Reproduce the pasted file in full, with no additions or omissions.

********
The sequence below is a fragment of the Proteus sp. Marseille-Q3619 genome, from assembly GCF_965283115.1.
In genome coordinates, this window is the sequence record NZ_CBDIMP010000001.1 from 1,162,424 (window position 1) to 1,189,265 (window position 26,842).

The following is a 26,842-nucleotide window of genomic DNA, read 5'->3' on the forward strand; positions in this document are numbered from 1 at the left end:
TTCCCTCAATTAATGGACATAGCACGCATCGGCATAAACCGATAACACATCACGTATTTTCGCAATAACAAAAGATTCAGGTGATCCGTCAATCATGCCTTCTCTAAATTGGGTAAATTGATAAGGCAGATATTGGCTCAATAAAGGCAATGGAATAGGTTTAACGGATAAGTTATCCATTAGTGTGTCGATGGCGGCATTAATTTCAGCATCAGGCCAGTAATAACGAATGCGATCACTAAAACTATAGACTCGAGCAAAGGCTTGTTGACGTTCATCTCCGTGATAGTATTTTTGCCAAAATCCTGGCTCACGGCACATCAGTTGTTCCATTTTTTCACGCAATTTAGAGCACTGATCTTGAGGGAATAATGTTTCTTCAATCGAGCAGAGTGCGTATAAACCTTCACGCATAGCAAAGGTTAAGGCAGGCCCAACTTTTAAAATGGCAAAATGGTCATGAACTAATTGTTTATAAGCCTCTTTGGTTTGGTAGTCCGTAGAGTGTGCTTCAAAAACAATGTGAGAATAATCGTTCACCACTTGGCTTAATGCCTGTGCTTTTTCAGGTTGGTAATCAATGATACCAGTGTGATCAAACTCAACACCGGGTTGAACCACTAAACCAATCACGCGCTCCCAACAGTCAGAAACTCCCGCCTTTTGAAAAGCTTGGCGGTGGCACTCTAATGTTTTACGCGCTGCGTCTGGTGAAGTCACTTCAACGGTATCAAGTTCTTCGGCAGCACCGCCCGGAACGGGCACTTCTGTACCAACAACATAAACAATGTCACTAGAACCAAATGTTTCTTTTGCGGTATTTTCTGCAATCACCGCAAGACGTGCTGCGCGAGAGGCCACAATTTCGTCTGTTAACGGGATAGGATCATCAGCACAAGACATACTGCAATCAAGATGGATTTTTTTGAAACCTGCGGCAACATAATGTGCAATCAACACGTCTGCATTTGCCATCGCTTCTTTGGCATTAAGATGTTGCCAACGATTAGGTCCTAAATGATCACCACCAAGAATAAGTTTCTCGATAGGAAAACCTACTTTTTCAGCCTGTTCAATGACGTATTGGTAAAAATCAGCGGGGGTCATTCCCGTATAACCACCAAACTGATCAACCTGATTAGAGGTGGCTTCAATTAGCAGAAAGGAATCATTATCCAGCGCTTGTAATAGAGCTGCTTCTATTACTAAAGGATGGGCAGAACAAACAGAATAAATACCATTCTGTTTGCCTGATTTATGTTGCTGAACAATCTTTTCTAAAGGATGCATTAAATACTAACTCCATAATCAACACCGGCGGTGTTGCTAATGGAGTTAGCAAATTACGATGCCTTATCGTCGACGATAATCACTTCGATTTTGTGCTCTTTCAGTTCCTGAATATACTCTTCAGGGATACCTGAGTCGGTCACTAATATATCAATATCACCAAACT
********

The sequence below is a fragment of the Proteus sp. Marseille-Q3619 genome, from assembly GCF_965283115.1.
In genome coordinates, this window is the sequence record NZ_CBDIMP010000001.1 from 1,162,424 (window position 1) to 1,189,265 (window position 26,842).

The following is a 26,842-nucleotide window of genomic DNA, read 5'->3' on the forward strand; positions in this document are numbered from 1 at the left end:
TTCCCTCAATTAATGGACATAGCACGCATCGGCATAAACCGATAACACATCACGTATTTTCGCAATAACAAAAGATTCAGGTGATCCGTCAATCATGCCTTCTCTAAATTGGGTAAATTGATAAGGCAGATATTGGCTCAATAAAGGCAATGGAATAGGTTTAACGGATAAGTTATCCATTAGTGTGTCGATGGCGGCATTAATTTCAGCATCAGGCCAGTAATAACGAATGCGATCACTAAAACTATAGACTCGAGCAAAGGCTTGTTGACGTTCATCTCCGTGATAGTATTTTTGCCAAAATCCTGGCTCACGGCACATCAGTTGTTCCATTTTTTCACGCAATTTAGAGCACTGATCTTGAGGGAATAATGTTTCTTCAATCGAGCAGAGTGCGTATAAACCTTCACGCATAGCAAAGGTTAAGGCAGGCCCAACTTTTAAAATGGCAAAATGGTCATGAACTAATTGTTTATAAGCCTCTTTGGTTTGGTAGTCCGTAGAGTGTGCTTCAAAAACAATGTGAGAATAATCGTTCACCACTTGGCTTAATGCCTGTGCTTTTTCAGGTTGGTAATCAATGATACCAGTGTGATCAAACTCAACACCGGGTTGAACCACTAAACCAATCACGCGCTCCCAACAGTCAGAAACTCCCGCCTTTTGAAAAGCTTGGCGGTGGCACTCTAATGTTTTACGCGCTGCGTCTGGTGAAGTCACTTCAACGGTATCAAGTTCTTCGGCAGCACCGCCCGGAACGGGCACTTCTGTACCAACAACATAAACAATGTCACTAGAACCAAATGTTTCTTTTGCGGTATTTTCTGCAATCACCGCAAGACGTGCTGCGCGAGAGGCCACAATTTCGTCTGTTAACGGGATAGGATCATCAGCACAAGACATACTGCAATCAAGATGGATTTTTTTGAAACCTGCGGCAACATAATGTGCAATCAACACGTCTGCATTTGCCATCGCTTCTTTGGCATTAAGATGTTGCCAACGATTAGGTCCTAAATGATCACCACCAAGAATAAGTTTCTCGATAGGAAAACCTACTTTTTCAGCCTGTTCAATGACGTATTGGTAAAAATCAGCGGGGGTCATTCCCGTATAACCACCAAACTGATCAACCTGATTAGAGGTGGCTTCAATTAGCAGAAAGGAATCATTATCCAGCGCTTGTAATAGAGCTGCTTCTATTACTAAAGGATGGGCAGAACAAACAGAATAAATACCATTCTGTTTGCCTGATTTATGTTGCTGAACAATCTTTTCTAAAGGATGCATTAAATACTAACTCCATAATCAACACCGGCGGTGTTGCTAATGGAGTTAGCAAATTACGATGCCTTATCGTCGACGATAATCACTTCGATTTTGTGCTCTTTCAGTTCCTGAATATACTCTTCAGGGATACCTGAGTCGGTCACTAATATATCAATATCACCAAACT